Animal’s death among one of many controversies surrounding zoo
By Mercedes Deutscher, News Editor
A red panda, named Rakesh, died of a fungal infection while being quarantined in the Greater Vancouver Zoo in August. The animal’s death comes only two months after being transferred, along with his brother, to Vancouver from the Assiniboine Zoo in Winnipeg, Manitoba.
Veterinarians at the Greater Vancouver Zoo found that Rakesh died from a fungal infection called pulmonary blastomycosis. The infection manifests itself in soil, wood, leaves, and other organic matter.
The veterinarians believe that Rakesh contracted the infection from Winnipeg before being transferred to Vancouver, as animals under quarantine at the Vancouver Zoo are placed in a sterile, soil-free environment.
Signs of the infection went undetected within Rakesh.
“This infection can lie dormant for up to six years in an animal,” said Jody Henderson, the zoo’s general manager, to CBC. “So it’s not something that’s easily detectable.”
As a precaution, Rakesh’s brother, Arun, is being treated for the infection.
The zoo has since received some negative attention with many animal activists protesting outside of the zoo on August 30.
Members of the Vancouver Humane Society were quick to comment on the situation, such as spokesperson Peter Fricker. Fricker voiced to the CBC that unless there is a matter of urgent conservation, animals should not be kept in captivity.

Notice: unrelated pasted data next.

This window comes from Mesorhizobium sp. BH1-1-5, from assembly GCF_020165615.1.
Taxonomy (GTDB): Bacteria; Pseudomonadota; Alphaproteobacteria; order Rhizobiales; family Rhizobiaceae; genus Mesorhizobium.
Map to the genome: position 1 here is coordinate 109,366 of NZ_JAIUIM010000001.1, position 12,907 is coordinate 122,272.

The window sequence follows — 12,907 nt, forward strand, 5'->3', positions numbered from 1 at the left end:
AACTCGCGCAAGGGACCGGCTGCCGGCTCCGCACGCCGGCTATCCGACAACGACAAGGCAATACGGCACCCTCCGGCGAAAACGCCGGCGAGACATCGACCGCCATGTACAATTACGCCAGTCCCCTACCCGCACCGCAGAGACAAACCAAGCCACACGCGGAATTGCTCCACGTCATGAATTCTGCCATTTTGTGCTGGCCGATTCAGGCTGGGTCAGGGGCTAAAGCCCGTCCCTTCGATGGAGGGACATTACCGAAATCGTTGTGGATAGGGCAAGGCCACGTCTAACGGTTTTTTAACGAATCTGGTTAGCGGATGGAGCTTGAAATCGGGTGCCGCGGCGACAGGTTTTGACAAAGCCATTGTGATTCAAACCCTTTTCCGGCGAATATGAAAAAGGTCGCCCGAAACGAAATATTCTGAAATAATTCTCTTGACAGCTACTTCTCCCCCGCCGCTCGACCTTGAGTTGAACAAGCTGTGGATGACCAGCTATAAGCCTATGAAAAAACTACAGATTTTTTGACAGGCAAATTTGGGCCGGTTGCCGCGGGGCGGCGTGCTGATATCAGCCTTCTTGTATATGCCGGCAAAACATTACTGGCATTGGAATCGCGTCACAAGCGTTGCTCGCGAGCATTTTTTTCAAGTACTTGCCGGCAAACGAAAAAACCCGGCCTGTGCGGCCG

“What we’re seeing currently is that zoos are doing relatively little conservation work,” Fricker said. “And as far as we’re concerned, they’re still primarily about putting animals on display for profit.”
Animal welfare has been a concern to conservation and humane societies for years. There have been several other notable cases at the Vancouver Zoo with regard to the conditions that the animals are being kept in. More recently, a Siberian tiger unexpectedly died in 2014 after sudden heart failure. Three giraffes died between 2011 and 2012, supposedly due to the climate. Four zebras passed away in 2009 after the introduction of Cape buffalo in their habitat. As to enclosure conditions, the zoo came under fire in 2006 due to hippopotamus being housed in a pen that was too small.
Not only have the living conditions of the animals come under scrutiny, but the zoo’s security levels as well. In the midst of the storm that occurred in Metro Vancouver on August 29, there was a security breach which allowed a grizzly bear, among other animals, to escape their pens. All visitors at the zoo were placed under lockdown for three hours before the area was cleared for visitors to evacuate the zoo.